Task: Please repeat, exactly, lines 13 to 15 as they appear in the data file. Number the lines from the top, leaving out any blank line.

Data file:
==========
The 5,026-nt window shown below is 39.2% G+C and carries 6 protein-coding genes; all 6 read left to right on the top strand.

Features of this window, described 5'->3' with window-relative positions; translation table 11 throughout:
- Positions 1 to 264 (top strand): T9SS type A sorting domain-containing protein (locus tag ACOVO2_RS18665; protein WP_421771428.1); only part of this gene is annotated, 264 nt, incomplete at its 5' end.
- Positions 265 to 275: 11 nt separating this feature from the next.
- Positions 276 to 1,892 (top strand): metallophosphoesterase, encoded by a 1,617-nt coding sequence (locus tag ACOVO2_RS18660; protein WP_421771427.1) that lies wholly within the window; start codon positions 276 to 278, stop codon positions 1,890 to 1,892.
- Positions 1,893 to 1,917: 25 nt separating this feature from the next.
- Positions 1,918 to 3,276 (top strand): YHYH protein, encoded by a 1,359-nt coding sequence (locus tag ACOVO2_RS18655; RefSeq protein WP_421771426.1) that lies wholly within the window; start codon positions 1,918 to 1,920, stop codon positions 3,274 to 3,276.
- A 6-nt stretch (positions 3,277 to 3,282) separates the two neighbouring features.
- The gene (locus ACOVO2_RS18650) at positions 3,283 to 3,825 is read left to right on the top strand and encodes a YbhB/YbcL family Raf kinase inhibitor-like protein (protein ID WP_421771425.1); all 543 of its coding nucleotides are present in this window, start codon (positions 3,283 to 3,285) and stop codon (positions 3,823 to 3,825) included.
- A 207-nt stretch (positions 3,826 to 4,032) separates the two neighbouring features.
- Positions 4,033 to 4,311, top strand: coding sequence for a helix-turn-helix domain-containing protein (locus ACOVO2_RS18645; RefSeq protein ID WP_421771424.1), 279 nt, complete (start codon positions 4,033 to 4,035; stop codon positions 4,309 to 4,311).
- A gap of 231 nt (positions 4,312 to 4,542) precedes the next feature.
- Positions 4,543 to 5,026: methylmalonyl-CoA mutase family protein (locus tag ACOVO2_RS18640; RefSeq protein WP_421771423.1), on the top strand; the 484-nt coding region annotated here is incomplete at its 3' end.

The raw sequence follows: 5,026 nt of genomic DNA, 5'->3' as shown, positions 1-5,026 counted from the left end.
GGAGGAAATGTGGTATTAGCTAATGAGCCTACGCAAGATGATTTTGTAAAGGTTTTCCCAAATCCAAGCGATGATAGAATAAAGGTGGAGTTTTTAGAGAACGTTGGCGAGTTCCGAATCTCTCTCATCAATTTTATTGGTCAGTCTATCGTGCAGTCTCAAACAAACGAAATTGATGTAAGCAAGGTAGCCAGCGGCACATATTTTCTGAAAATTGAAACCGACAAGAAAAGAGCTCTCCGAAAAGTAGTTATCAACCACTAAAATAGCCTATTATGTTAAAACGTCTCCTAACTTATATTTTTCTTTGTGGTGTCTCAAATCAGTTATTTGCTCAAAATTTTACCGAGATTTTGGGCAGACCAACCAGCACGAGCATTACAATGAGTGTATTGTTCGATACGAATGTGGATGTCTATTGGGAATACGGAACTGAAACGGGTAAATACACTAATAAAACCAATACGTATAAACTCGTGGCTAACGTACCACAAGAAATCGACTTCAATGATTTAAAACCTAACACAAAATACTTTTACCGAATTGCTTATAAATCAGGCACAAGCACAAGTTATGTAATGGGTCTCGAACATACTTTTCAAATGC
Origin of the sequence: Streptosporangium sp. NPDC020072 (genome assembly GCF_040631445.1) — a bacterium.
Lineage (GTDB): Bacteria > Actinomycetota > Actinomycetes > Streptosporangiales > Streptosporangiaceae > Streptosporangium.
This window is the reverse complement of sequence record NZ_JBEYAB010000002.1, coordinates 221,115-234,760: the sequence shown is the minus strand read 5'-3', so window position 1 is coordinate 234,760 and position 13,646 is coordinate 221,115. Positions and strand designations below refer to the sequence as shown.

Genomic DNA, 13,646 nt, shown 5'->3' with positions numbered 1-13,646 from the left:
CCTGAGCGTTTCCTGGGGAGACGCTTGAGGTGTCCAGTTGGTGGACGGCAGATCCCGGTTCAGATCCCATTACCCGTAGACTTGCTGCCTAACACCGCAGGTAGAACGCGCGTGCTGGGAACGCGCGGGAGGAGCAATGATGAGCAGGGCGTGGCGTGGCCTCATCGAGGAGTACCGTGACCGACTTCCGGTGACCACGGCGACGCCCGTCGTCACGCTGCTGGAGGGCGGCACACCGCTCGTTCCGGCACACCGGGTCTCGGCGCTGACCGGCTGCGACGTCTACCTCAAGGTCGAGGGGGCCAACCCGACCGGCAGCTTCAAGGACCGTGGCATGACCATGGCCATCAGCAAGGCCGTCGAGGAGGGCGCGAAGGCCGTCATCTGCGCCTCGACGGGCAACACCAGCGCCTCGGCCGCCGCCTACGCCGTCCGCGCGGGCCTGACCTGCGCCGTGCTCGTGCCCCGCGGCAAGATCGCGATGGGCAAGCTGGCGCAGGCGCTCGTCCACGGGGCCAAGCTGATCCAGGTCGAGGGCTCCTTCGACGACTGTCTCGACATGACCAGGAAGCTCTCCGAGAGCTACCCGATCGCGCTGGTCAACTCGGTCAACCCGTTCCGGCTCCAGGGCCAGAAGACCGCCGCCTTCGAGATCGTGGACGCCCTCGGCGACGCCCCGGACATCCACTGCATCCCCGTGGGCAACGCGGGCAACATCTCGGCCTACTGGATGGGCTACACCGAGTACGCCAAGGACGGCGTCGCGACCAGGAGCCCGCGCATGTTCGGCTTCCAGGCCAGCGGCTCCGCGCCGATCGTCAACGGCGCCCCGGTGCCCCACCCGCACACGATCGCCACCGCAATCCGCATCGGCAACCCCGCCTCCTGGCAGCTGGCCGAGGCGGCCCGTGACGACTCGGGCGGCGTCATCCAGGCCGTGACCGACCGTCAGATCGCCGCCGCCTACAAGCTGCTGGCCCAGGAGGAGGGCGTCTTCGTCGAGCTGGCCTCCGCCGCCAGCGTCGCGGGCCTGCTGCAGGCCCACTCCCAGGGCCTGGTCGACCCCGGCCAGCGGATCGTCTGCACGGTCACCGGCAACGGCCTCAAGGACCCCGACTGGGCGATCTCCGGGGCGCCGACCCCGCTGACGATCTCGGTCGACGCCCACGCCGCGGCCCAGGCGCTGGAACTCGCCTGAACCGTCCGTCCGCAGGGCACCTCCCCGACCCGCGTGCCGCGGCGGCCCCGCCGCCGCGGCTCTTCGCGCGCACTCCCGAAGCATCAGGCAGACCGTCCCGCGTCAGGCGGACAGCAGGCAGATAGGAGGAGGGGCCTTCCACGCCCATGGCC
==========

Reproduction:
- Positions 4,543 to 5,026: methylmalonyl-CoA mutase family protein (locus tag ACOVO2_RS18640; RefSeq protein WP_421771423.1), on the top strand; the 484-nt coding region annotated here is incomplete at its 3' end.

The raw sequence follows: 5,026 nt of genomic DNA, 5'->3' as shown, positions 1-5,026 counted from the left end.
GGAGGAAATGTGGTATTAGCTAATGAGCCTACGCAAGATGATTTTGTAAAGGTTTTCCCAAATCCAAGCGATGATAGAATAAAGGTGGAGTTTTTAGAGAACGTTGGCGAGTTCCGAATCTCTCTCATCAATTTTATTGGTCAGTCTATCGTGCAGTCTCAAACAAACGAAATTGATGTAAGCAAGGTAGCCAGCGGCACATATTTTCTGAAAATTGAAACCGACAAGAAAAGAGCTCTCCGAAAAGTAGTTATCAACCACTAAAATAGCCTATTATGTTAAAACGTCTCCTAACTTATATTTTTCTTTGTGGTGTCTCAAATCAGTTATTTGCTCAAAATTTTACCGAGATTTTGGGCAGACCAACCAGCACGAGCATTACAATGAGTGTATTGTTCGATACGAATGTGGATGTCTATTGGGAATACGGAACTGAAACGGGTAAATACACTAATAAAACCAATACGTATAAACTCGTGGCTAACGTACCACAAGAAATCGACTTCAATGATTTAAAACCTAACACAAAATACTTTTACCGAATTGCTTATAAATCAGGCACAAGCACAAGTTATGTAATGGGTCTCGAACATACTTTTCAAATGC